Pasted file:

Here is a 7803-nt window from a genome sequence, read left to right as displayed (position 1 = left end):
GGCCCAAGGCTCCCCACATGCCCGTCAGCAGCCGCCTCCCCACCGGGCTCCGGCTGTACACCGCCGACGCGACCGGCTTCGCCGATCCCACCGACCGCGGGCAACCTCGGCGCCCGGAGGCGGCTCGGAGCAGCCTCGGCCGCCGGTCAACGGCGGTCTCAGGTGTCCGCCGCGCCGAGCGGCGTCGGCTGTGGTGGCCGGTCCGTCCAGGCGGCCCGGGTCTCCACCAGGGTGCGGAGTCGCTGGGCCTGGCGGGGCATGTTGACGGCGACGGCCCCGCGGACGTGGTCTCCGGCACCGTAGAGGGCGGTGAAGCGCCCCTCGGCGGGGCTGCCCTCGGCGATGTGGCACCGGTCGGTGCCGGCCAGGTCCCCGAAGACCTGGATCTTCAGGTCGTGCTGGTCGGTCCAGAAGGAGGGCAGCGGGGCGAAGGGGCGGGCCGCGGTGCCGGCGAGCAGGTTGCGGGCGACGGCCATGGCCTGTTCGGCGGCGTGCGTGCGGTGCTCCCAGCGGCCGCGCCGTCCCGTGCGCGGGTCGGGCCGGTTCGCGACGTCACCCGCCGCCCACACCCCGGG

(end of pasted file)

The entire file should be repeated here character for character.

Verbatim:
Here is a 7803-nt window from a genome sequence, read left to right as displayed (position 1 = left end):
GGCCCAAGGCTCCCCACATGCCCGTCAGCAGCCGCCTCCCCACCGGGCTCCGGCTGTACACCGCCGACGCGACCGGCTTCGCCGATCCCACCGACCGCGGGCAACCTCGGCGCCCGGAGGCGGCTCGGAGCAGCCTCGGCCGCCGGTCAACGGCGGTCTCAGGTGTCCGCCGCGCCGAGCGGCGTCGGCTGTGGTGGCCGGTCCGTCCAGGCGGCCCGGGTCTCCACCAGGGTGCGGAGTCGCTGGGCCTGGCGGGGCATGTTGACGGCGACGGCCCCGCGGACGTGGTCTCCGGCACCGTAGAGGGCGGTGAAGCGCCCCTCGGCGGGGCTGCCCTCGGCGATGTGGCACCGGTCGGTGCCGGCCAGGTCCCCGAAGACCTGGATCTTCAGGTCGTGCTGGTCGGTCCAGAAGGAGGGCAGCGGGGCGAAGGGGCGGGCCGCGGTGCCGGCGAGCAGGTTGCGGGCGACGGCCATGGCCTGTTCGGCGGCGTGCGTGCGGTGCTCCCAGCGGCCGCGCCGTCCCGTGCGCGGGTCGGGCCGGTTCGCGACGTCACCCGCCGCCCACACCCCGGG